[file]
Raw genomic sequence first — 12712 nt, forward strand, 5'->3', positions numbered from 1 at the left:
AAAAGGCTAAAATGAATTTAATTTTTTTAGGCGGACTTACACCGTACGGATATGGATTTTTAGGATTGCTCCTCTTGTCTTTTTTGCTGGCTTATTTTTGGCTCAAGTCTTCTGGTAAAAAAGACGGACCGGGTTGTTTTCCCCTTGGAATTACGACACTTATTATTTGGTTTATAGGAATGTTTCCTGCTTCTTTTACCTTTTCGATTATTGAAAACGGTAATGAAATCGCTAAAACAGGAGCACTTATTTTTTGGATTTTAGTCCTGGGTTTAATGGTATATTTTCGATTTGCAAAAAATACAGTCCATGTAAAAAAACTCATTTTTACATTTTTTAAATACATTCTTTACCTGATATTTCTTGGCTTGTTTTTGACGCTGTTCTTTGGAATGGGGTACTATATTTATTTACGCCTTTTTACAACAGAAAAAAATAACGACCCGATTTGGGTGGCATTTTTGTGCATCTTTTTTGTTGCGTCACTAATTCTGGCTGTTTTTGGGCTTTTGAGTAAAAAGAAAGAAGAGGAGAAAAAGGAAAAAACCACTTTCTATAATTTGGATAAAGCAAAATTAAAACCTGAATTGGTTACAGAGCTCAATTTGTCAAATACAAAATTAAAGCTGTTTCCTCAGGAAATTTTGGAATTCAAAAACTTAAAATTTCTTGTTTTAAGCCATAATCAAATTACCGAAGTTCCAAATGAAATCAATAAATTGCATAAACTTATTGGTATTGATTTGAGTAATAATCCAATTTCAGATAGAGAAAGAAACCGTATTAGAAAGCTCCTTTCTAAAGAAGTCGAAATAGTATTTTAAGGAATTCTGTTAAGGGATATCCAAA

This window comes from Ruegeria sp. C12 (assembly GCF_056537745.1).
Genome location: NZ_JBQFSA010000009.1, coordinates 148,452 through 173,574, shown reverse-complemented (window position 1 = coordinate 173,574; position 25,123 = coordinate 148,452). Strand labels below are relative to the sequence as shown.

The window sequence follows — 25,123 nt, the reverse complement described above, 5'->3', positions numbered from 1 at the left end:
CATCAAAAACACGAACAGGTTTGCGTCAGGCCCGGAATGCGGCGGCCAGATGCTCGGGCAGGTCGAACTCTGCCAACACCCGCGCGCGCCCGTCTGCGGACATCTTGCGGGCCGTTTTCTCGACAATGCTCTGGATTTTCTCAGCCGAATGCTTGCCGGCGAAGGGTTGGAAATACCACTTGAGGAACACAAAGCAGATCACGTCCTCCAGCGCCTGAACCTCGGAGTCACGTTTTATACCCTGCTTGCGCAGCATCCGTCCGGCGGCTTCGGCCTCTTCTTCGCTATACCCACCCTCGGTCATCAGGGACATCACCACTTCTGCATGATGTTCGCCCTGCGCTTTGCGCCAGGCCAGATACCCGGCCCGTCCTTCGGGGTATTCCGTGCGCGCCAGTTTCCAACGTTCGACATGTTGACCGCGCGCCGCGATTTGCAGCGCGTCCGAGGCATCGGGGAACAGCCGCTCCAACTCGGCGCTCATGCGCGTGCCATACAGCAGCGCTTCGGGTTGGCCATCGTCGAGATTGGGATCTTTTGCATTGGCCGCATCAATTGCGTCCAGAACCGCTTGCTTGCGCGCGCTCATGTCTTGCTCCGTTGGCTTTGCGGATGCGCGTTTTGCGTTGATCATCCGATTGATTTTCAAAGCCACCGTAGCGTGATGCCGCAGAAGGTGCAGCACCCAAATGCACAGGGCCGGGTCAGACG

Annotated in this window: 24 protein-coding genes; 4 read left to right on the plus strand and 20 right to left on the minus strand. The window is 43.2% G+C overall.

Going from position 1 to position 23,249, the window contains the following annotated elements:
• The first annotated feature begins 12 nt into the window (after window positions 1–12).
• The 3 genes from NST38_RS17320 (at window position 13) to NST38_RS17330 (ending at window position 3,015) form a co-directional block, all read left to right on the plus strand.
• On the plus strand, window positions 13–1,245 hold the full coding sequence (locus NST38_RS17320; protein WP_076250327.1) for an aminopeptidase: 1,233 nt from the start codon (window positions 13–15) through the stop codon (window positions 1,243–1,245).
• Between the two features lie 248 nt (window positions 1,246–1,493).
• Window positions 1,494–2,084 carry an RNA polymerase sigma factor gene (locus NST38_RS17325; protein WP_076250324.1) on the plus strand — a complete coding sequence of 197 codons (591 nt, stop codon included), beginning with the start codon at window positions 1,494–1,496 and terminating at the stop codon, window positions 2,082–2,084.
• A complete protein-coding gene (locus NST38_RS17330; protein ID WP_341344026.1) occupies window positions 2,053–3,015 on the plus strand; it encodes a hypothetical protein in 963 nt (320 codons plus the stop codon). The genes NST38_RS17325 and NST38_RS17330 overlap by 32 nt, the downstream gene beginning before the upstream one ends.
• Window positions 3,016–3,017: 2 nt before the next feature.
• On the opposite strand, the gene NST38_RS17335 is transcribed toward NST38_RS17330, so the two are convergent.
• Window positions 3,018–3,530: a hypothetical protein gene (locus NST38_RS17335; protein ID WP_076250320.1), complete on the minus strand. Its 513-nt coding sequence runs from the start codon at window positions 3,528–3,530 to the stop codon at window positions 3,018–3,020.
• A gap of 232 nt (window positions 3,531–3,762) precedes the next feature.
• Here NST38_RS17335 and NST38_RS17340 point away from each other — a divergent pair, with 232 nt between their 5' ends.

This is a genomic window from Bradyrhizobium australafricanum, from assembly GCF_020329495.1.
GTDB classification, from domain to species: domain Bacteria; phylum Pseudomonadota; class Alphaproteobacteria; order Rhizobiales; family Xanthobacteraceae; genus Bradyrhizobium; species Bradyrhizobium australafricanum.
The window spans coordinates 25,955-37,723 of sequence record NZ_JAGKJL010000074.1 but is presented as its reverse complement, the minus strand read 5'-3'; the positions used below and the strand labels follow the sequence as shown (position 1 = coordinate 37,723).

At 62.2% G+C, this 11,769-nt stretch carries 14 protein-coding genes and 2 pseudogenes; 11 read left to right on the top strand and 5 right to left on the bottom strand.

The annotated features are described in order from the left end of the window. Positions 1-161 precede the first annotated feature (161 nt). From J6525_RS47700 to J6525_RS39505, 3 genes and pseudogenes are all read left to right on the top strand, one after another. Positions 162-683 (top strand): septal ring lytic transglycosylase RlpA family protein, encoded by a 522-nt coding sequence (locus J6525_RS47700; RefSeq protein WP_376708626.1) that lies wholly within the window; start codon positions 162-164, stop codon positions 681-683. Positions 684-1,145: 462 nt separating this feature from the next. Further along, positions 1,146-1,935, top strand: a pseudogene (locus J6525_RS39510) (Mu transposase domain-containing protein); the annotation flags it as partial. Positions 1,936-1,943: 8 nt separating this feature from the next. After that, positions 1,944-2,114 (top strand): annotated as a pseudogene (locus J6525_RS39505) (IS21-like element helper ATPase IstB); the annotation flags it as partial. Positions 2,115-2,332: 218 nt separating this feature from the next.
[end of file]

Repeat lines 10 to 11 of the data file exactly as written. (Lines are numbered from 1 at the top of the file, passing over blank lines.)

• The 3 genes from NST38_RS17320 (at window position 13) to NST38_RS17330 (ending at window position 3,015) form a co-directional block, all read left to right on the plus strand.
• On the plus strand, window positions 13–1,245 hold the full coding sequence (locus NST38_RS17320; protein WP_076250327.1) for an aminopeptidase: 1,233 nt from the start codon (window positions 13–15) through the stop codon (window positions 1,243–1,245).